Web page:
0.577D-07 0.627D-06
0.345D-08 0.419D-07
0.140D-09 0.189D-08
0.655D-11 0.102D-09
0.136D-12 0.351D-11
exponential propagation operator. This has already been confirmed by numerous experiments elsewhere [3, 4, 9, 10].
The a posteriori error estimates of Section 5, are mandatory for implementing general purpose software for computing exp(A)v. The numerical experiments reported
show that the simple estimates based on just one term of the expansion of the error
developed in Section 5, are sufficient to provide enough accuracy for practical purposes.
These estimates may be combined with step-reduction strategies to build efficient integrators for systems of ordinary differential equations with constant coefficients, with
possible extensions to more general problems.
REFERENCES
[1] A. J. Carpenter, A. Ruttan, and R. S. Varga, Extended numerical computations on the 1/9 conjecture in rational approximation theory, in Rational Approximation and Interpolation, P. R.
Graves-Morris, E. B. Saff, and R. S. Varga, eds., vol. 1105 of Lecture Notes in Mathematics,
Springer-Verlag, Berlin, 1984, pp. 383–411.
[2] R. A. Friesner, L. S. Tuckerman, B. C. Dornblaser, and T. V. Russo. A method for exponential
propagation of large systems of stiff nonlinear differential equations. Journal of Scientific
Computing, 4:327–354, 1989.
[3] E. Gallopoulos and Y. Saad. Parallel solution of parabolic equations using polynomial approximations to the exponential. Technical report, Research Institute for Advanced Computer
Science, Technical report number 90-14. Submitted.
[4] E. Gallopoulos and Y. Saad. On the parallel solution of parabolic equations. In Proc. 1989
ACM Int’l. Conference on Supercomputing, pages 17–28, Herakleion, Greece, June 1989. Also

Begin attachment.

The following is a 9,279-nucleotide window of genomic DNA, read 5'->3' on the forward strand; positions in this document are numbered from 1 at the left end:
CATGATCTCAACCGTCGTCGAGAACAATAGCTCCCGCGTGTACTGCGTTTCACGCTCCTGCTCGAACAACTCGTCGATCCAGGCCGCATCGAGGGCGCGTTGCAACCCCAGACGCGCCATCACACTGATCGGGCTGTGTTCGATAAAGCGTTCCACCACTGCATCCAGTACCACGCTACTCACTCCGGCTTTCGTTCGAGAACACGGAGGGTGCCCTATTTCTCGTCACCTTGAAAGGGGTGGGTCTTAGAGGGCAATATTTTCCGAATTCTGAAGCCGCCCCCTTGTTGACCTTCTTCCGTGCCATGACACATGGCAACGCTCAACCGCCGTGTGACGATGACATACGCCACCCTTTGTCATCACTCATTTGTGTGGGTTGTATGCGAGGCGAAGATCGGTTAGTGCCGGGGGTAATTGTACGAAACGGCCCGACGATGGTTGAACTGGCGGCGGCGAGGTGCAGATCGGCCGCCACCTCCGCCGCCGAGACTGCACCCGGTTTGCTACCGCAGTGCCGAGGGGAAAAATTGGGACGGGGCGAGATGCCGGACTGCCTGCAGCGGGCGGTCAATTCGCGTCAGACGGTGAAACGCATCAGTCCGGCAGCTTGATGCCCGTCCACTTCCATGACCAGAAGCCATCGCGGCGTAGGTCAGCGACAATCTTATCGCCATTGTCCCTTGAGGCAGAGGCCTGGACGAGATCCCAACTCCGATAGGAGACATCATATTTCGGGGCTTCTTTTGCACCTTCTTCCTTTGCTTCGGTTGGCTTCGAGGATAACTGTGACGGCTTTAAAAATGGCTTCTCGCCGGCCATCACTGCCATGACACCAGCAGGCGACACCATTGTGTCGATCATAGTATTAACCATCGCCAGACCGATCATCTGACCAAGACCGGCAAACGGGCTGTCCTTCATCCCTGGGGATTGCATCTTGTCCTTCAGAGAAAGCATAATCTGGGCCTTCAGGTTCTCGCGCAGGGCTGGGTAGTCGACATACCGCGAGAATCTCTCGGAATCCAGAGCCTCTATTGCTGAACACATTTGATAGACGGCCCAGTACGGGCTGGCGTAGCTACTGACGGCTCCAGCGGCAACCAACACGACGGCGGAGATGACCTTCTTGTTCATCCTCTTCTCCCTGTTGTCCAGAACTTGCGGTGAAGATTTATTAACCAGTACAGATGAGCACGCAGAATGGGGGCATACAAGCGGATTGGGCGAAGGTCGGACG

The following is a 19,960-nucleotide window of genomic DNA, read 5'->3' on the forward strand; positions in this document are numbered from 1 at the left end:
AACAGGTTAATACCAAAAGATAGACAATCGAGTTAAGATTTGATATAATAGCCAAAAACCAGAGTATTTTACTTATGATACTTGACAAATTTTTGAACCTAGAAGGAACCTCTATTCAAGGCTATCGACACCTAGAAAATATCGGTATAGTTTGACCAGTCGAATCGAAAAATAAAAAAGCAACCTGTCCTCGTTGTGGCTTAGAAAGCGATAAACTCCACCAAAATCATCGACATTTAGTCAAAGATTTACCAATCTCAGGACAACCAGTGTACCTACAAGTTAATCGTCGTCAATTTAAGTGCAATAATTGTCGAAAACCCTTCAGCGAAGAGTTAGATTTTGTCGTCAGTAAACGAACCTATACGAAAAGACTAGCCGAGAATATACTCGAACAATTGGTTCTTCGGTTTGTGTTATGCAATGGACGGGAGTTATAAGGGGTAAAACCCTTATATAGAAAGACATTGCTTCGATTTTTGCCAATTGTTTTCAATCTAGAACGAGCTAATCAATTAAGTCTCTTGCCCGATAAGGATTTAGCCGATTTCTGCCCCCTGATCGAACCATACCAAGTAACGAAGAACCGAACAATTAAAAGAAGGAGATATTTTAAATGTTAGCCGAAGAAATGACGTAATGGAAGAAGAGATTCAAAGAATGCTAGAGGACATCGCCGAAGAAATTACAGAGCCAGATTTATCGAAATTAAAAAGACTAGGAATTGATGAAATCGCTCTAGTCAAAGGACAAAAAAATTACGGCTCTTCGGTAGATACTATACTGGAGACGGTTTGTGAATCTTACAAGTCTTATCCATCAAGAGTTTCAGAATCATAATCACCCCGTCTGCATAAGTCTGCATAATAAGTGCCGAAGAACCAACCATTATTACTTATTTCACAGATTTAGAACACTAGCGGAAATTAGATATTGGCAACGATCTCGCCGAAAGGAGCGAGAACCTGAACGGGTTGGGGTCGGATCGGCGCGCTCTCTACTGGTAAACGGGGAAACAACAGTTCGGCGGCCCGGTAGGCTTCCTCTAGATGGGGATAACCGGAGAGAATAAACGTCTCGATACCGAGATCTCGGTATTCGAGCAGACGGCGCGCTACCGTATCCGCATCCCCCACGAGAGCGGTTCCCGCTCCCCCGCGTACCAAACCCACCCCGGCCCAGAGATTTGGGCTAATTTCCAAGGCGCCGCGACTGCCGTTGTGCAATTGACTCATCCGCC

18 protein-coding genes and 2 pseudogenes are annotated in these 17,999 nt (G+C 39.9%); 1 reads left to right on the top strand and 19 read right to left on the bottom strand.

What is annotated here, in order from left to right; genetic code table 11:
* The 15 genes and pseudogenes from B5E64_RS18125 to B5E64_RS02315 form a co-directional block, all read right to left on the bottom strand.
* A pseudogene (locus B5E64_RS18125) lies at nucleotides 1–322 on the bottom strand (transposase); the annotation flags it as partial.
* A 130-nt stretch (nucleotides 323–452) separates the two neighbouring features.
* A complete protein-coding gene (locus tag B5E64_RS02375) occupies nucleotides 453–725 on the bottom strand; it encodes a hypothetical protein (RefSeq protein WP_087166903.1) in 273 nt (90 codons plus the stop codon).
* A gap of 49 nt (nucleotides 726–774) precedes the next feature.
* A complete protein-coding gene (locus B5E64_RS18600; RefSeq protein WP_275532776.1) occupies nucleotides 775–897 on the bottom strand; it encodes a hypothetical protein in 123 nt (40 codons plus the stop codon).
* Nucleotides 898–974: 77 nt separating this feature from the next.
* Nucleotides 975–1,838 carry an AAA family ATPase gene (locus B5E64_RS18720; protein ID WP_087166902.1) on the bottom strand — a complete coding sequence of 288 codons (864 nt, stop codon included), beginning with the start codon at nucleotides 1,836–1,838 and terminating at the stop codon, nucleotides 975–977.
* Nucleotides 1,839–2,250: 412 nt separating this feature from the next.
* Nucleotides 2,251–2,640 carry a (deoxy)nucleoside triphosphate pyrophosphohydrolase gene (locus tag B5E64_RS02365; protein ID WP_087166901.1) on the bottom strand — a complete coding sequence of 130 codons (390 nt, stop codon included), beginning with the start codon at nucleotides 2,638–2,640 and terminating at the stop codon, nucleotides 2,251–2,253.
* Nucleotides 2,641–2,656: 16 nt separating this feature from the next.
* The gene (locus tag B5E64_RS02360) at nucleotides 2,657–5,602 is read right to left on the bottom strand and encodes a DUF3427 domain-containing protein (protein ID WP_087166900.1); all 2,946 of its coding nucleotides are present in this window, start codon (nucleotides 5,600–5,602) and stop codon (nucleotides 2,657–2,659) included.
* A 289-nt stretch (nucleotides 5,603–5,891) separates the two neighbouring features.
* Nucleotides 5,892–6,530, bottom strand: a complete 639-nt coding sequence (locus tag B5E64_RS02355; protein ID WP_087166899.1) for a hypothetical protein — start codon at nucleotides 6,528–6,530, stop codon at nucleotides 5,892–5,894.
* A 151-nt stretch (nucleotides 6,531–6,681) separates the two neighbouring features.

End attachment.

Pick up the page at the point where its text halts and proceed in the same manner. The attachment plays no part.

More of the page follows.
CSRD Tech. Rep. 854.
[5] F. R. Gantmacher. The Theory of Matrices, Chelsea, New York, 1959.
[6] T. Kato. Perturbation theory for Linear Operators , Springer Verlag, New York, 1965.
[7] A. Nauts and R. E. Wyatt. New approach to many-state quantum dynamics: The recursiveresidue-generation method, Phys. Rev. Lett., (51):2238–2241, 1983.
[8] A. Nauts and R. E. Wyatt. Theory of laser-module interaction: The recursive-residue-generation
method, Physical Rev., (30):872–883, 1984.
[9] B. Nour-Omid. Applications of the Lanczos algorithm. Comp. Phy. Comm., 53, 1989.
[10] T. J. Park and J. C. Light. Unitary quantum time evolution by iterative Lanczos reduction. J.
Chem. Phys. 85:5870–5876, 1986.
21
[11] Y. Saad and M. H. Schultz. GMRES: a generalized minimal residual algorithm for solving
nonsymmetric linear systems. SIAM J. Sci. Statist. Comput, 7:856–869, 1986.
[12] L. N. Trefethen. The asymptotic accuracy of rational best approximation to ez in a disk. J.
Approx. Theory, 40:380-383, 1984.
[13] H. van der Vorst. An iterative solution method for solving f (A) = b using Krylov subspace
information obtained for the symmetric positive definite matrix A. J. Comput. Appl. Math.,
18:249–263, 1987.
22
```